Dogs Don't Lie
Pru Marlowe isn't your ordinary animal psychic. A tough girl on the run from her own gift, Pru left the big city to return to her picturesque Berkshires hometown looking for a little peace. Too bad that her training as an animal behaviorist got her mixed up with Lily, a rescue dog, and Charles, her person. Now Charles is dead, and Lily looks good for it. After all, Lily is a pitbull, a fighting-ring dropout, and way too traumatized to give Pru a clear picture of what she has witnessed. But Pru knows something about bad girls trying to clean up, and, with a sense of justice strong enough to overcome her dislike of human society, she takes the case. Listening to the animals, Pru picks up clues—and learns there are secrets in the pretty little town that make murder look simple. Unable to tell anybody about her psychic abilities, uncertain at times about her own sanity, Pru comes to realize that if she clears Lily, she’ll likely become the prime suspect—or the next victim. While the only creature she can totally trust is her crotchety tabby Wallis, Pru’s got to uncover the real killer—and find a way to live with her gift—before the real beasts in the town savage her and those she has come to love.
The first in the Pru Marlowe “pet noir” series.
“A tightly plotted and interesting mystery, with a strong underlying flavor of 'Nancy Drew grown up.'”
“Her clever 13-year-old tabby, Wallis, provides snarky paws-on assistance...but [Pru’s] no slouch as a detective.”
“A smart, original voice.”
“Surprisingly creative twists.”
Excerpt from Dogs Don’t Lie
The problem with murder is that it’s messy. Not just the blood, the viscera, and what have you, but the boundaries. And when you’re trying to save a life – provide an alibi – for someone you know is innocent, well, the guilt tends to splash back onto you. Especially when there’s money involved.
That’s the problem I was facing on a perfectly fine September morning, when I’d rather have been back in bed. Drinking coffee on the porch. Cleaning litter boxes. Anything rather than trying to explain why I had my hands on the bloody collar of a panicked pit bull named Lily, and why neither of us was responsible for the corpse at our feet.
It had all started four months ago, when Lily’s person, the mangled corpse formerly known as Charles, had first called me for a consult. As a rule, I don’t like to work with pit bulls. It’s not the breed, it’s the people. Which, come to think of it, is usually the problem. But Lily was special. Lean and tightly muscled, with a short, soft coat of creamy white and the kind of brown eyes you could lose yourself in, Lily was a youngster who had been through too much for her years. She was safe now, but the memories showed, and that’s where, in theory, I came in. I was going to help her get over those memories. Not forget them, I’m not a miracle worker. Just move on, reclaim what was left of her doggy life. Leave the past to be scooped up by some other poor slob.
People, they’re trouble. But animals? When it comes to fur and four legs, I’m a softie. That’s why I’m a behaviorist, or almost, because at some point way too long ago, I wanted to know how our fellow creatures thought, and why. If I could make a living translating that for other humans, well, I thought I’d be doing honest work. That’s all different now, but this is my job, and I’m good at it. Most of the time, of course, the so-called owners don’t want to understand what’s going on with the animals that share their lives. They just want the behavior changed. Not that they’re willing to change their own.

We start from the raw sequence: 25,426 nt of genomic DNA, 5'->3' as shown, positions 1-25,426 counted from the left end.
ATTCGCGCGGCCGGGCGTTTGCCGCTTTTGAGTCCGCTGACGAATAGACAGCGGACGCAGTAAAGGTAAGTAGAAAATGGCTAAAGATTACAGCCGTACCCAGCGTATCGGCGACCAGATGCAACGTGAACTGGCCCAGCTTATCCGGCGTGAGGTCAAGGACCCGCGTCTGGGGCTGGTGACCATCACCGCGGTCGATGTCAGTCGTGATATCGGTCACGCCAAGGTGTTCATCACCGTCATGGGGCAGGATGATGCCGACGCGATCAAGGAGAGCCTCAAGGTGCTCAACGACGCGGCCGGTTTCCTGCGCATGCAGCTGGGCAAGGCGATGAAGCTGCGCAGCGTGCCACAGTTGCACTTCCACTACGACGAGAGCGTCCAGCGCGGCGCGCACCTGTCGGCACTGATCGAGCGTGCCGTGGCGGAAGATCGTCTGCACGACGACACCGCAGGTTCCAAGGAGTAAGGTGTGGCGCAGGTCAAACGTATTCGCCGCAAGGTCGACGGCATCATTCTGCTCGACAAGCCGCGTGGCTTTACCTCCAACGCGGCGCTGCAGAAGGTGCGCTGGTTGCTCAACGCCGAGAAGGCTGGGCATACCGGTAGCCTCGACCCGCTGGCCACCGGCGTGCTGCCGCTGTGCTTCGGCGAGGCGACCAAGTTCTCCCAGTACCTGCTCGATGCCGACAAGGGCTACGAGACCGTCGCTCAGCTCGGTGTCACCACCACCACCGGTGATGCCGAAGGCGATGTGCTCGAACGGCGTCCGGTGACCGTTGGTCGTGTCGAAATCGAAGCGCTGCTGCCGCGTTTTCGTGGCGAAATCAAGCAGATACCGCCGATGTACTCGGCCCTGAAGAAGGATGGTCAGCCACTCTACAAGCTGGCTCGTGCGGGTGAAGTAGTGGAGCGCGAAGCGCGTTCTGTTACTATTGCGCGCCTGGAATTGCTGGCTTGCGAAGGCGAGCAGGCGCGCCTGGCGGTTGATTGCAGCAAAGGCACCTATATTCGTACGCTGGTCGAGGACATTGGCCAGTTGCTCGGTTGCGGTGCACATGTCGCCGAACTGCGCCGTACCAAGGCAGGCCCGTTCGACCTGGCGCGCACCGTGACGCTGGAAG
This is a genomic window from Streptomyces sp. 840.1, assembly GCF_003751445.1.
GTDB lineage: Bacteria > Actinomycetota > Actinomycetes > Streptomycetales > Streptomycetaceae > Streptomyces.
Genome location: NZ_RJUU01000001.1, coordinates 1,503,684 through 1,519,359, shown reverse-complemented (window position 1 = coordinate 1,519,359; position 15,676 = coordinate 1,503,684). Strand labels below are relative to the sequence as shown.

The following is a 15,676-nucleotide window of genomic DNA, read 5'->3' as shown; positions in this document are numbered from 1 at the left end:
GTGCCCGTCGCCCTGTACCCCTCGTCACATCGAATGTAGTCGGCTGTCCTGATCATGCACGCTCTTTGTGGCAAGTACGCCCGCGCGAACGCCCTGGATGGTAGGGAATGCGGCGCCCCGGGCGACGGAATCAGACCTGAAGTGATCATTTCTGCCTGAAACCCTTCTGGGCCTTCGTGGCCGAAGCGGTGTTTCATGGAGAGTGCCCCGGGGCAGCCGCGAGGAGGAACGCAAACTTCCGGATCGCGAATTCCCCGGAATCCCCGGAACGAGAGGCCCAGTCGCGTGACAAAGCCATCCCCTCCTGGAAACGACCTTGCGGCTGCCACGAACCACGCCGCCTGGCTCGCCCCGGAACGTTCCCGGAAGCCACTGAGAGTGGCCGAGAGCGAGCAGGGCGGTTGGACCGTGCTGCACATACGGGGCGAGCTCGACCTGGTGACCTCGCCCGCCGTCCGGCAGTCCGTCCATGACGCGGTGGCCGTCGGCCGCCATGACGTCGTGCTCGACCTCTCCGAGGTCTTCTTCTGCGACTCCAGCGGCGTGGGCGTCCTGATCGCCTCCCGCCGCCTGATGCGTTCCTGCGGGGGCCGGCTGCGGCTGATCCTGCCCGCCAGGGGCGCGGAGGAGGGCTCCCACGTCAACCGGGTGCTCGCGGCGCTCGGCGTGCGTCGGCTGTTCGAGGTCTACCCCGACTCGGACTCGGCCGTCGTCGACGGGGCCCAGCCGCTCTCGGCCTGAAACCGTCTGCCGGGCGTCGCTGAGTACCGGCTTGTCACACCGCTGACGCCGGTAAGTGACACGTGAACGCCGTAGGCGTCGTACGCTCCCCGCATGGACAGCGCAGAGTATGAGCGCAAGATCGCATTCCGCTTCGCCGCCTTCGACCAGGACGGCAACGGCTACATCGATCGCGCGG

Which didn’t explain what I was doing here in the sun-drenched living room with a bloody dog, a cop, and Charles. I had a hard time looking at Charles, what was left of him. Before something tore his throat open, leaving him to bleed out on his own refinished white oak floor, he’d been better than most. Tall, skinny guy, more brains than brawn, he’d had some heart, coming along for Lily when she’d needed him, and she’d had enough good animal sense to know it. All things considered, she’d been doing okay, too. Some nervous tics, fear issues ingrained on her from her less-than-ideal puppyhood. We were making progress. A little less frantic barking, a lot less cringing.
It didn’t matter. Standing there, trying not to show the strain of holding back forty pounds of pure muscle, I knew how it would come down. The gore that had soaked into Charles’ faded MIT sweatshirt would make everyone jump, and the pieces would fall like dominoes. An autopsy would list cause of death as heart failure, brought about by a combination of shock and blood loss. Forensics would show canine saliva in the jagged wounds that kept drawing my eye. If I were Lily’s guardian, I could probably press for DNA that would show the shell-shocked animal had nothing to do with the raw tears in Charles’ neck. But I wasn’t, and Lily would be dead by then anyway, euthanized as a precaution. Click, click, click.
“Lily–” I’d slipped up. On her license, the three-year-old white bitch – I use that word in the technical sense – was listed as Tetris, after the game. An ugly name, but one of Charles’ little computer-nerd jokes. “I mean, Tetris is not a vicious animal.”
“And you are?” The young cop who’d got the call was in a bad mood. Tossing your breakfast burrito at a crime scene will do that to you.
“Marlowe. Pru Marlowe.” Usually my first name gets me a slow once over and a smile, the kind I didn’t mind missing. “I’m the behaviorist.” A blank look, blue eyes flat as slate in his unlined face. “Like a trainer. I’d been working with Charles, with this dog, for a few months.”
“Really.” I’m good with animals, but I couldn’t read this young buck. “And do you train dogs to attack?”
from Dogs Don’t Lie, copyright 2011 by Clea Simon